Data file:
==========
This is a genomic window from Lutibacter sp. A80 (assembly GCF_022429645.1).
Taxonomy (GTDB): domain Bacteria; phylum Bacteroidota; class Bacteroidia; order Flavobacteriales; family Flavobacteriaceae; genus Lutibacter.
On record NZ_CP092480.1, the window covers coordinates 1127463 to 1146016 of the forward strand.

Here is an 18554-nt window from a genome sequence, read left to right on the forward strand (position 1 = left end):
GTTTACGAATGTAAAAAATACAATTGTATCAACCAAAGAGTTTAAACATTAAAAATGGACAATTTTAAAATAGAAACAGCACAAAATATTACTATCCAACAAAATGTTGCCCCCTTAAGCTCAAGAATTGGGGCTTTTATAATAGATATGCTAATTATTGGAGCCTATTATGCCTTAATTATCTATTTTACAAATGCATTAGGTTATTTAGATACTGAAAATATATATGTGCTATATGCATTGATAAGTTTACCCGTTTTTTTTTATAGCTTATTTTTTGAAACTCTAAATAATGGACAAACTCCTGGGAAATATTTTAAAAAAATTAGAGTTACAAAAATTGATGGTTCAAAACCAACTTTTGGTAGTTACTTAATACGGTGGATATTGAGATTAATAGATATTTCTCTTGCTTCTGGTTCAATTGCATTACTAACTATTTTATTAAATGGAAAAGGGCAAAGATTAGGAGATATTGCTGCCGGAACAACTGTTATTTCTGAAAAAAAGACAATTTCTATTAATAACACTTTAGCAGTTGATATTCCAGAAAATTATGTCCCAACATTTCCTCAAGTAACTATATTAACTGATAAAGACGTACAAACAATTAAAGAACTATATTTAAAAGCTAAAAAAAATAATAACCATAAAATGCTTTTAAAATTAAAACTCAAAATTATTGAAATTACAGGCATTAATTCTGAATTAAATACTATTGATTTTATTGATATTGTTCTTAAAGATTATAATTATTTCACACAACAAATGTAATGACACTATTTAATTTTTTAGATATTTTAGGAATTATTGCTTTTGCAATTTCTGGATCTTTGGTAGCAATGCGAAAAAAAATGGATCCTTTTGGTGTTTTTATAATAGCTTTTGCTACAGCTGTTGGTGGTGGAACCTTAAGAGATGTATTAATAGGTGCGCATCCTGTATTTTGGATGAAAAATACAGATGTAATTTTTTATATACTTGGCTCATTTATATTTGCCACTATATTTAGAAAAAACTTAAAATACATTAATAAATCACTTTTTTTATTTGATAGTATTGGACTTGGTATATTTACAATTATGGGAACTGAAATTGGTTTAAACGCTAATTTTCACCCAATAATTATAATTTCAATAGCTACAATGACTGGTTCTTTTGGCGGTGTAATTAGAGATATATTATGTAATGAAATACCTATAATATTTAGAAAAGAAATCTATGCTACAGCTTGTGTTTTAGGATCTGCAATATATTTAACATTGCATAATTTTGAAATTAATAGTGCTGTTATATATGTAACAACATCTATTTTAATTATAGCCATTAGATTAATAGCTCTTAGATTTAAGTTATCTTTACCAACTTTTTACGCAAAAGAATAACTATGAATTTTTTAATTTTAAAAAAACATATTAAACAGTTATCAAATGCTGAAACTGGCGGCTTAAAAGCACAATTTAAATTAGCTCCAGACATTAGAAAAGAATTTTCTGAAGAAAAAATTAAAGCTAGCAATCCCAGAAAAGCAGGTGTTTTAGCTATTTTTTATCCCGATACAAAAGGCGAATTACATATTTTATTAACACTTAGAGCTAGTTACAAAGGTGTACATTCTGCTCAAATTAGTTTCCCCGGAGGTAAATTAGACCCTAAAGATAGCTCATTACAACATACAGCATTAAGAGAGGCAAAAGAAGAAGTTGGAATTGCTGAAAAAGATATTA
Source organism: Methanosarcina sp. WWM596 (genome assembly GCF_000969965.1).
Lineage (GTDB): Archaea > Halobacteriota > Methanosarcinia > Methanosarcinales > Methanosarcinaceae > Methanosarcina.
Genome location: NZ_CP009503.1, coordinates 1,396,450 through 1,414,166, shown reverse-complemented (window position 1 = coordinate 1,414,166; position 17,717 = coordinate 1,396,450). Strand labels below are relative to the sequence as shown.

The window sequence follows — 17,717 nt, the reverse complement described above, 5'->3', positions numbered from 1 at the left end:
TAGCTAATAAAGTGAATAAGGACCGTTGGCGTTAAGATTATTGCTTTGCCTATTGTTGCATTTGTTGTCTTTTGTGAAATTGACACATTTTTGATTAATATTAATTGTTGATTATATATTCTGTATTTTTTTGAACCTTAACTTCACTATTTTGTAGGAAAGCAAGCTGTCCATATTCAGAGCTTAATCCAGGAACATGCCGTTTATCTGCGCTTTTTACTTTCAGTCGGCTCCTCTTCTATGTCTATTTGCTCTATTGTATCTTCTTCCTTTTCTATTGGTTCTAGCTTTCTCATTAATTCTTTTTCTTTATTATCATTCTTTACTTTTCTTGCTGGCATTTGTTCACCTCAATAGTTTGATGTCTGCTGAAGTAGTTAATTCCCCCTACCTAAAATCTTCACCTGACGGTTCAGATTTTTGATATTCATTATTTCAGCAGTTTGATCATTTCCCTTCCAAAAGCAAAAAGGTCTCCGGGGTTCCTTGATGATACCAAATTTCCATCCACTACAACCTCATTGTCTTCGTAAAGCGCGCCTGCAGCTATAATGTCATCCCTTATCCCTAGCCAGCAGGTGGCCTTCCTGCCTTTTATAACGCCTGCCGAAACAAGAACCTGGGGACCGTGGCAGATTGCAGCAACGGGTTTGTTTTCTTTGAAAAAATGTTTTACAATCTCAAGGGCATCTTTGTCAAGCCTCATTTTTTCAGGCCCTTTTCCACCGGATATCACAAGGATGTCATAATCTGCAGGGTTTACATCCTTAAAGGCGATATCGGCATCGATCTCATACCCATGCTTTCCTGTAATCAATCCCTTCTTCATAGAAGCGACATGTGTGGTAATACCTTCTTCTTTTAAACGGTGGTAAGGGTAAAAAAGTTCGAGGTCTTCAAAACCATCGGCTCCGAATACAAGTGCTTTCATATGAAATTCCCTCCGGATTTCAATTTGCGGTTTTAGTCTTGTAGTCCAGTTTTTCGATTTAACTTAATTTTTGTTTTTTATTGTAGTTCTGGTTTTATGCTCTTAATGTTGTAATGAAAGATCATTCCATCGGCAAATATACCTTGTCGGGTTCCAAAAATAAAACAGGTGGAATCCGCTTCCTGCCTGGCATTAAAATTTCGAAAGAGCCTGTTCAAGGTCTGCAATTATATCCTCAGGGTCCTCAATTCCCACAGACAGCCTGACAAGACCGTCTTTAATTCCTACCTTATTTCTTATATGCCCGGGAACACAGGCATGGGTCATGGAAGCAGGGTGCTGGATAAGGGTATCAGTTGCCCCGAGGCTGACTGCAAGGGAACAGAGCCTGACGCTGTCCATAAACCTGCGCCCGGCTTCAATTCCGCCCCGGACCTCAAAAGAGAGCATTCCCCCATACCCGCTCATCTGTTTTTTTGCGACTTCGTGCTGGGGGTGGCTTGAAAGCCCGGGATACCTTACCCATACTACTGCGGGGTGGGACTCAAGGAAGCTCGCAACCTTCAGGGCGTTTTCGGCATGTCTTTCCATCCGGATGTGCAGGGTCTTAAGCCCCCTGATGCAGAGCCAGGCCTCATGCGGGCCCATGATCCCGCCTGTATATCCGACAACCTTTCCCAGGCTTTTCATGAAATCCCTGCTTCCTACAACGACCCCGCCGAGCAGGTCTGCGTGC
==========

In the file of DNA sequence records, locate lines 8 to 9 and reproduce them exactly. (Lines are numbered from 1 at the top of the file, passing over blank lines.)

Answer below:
Genome location: NZ_CP009503.1, coordinates 1,396,450 through 1,414,166, shown reverse-complemented (window position 1 = coordinate 1,414,166; position 17,717 = coordinate 1,396,450). Strand labels below are relative to the sequence as shown.

The window sequence follows — 17,717 nt, the reverse complement described above, 5'->3', positions numbered from 1 at the left end: